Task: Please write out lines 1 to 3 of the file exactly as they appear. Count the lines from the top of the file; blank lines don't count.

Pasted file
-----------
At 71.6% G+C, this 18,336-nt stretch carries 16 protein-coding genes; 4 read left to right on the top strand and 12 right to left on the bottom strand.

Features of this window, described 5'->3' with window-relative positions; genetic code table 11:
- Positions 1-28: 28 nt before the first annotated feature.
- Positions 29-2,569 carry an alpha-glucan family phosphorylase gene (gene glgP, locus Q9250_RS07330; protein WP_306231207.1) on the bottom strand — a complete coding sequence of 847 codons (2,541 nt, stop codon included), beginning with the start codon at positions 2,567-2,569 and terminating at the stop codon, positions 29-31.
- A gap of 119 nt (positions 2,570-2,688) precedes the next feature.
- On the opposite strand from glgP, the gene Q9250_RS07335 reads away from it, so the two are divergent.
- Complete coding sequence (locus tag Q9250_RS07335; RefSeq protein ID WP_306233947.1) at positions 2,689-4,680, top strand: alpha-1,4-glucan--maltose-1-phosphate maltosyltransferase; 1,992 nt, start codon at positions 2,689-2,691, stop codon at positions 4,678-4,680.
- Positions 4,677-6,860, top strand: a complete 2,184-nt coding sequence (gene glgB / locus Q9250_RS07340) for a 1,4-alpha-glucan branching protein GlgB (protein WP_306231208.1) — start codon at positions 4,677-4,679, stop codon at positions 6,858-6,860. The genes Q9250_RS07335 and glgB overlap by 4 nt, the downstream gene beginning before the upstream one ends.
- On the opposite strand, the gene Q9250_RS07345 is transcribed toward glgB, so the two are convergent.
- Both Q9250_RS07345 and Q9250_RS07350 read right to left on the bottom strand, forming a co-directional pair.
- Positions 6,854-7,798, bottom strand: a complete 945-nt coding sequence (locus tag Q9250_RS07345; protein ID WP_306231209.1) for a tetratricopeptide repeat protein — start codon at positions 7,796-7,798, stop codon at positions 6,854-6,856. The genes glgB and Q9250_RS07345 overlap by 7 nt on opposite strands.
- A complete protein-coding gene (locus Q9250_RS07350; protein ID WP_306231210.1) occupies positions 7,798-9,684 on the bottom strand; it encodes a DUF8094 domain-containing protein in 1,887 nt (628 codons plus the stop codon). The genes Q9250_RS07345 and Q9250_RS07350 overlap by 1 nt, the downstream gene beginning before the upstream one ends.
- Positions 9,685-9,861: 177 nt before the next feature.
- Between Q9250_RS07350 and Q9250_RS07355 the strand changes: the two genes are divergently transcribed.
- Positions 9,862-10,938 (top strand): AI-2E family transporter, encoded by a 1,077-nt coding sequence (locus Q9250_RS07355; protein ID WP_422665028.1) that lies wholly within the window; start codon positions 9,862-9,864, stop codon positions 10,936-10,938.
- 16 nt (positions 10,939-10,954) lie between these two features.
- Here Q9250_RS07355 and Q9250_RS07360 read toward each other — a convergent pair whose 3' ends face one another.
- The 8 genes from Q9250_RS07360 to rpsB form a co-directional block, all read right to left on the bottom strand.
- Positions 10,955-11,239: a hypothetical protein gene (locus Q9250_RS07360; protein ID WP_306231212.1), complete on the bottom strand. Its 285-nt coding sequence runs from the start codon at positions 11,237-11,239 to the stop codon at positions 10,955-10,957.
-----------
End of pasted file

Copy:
At 71.6% G+C, this 18,336-nt stretch carries 16 protein-coding genes; 4 read left to right on the top strand and 12 right to left on the bottom strand.

Features of this window, described 5'->3' with window-relative positions; genetic code table 11:
- Positions 1-28: 28 nt before the first annotated feature.